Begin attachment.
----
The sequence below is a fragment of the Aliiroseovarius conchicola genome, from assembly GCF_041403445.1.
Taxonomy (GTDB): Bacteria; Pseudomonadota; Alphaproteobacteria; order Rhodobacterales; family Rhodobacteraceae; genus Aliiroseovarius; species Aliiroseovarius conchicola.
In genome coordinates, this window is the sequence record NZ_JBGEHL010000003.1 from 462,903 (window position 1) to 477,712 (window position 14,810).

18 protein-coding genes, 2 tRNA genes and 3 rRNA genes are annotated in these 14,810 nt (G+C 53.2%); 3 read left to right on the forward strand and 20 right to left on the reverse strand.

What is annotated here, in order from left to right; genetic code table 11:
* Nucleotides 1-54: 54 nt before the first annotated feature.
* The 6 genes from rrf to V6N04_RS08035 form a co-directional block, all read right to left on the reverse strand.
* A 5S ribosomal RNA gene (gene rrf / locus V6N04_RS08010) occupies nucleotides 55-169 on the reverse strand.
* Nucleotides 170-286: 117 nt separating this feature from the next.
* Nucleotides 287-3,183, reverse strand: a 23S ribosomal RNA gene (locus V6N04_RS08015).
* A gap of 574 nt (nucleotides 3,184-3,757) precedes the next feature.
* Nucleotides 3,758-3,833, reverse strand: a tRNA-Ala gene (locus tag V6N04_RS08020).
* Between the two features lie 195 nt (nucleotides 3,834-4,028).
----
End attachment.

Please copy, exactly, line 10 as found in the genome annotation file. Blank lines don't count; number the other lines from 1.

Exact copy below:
* Nucleotides 287-3,183, reverse strand: a 23S ribosomal RNA gene (locus V6N04_RS08015).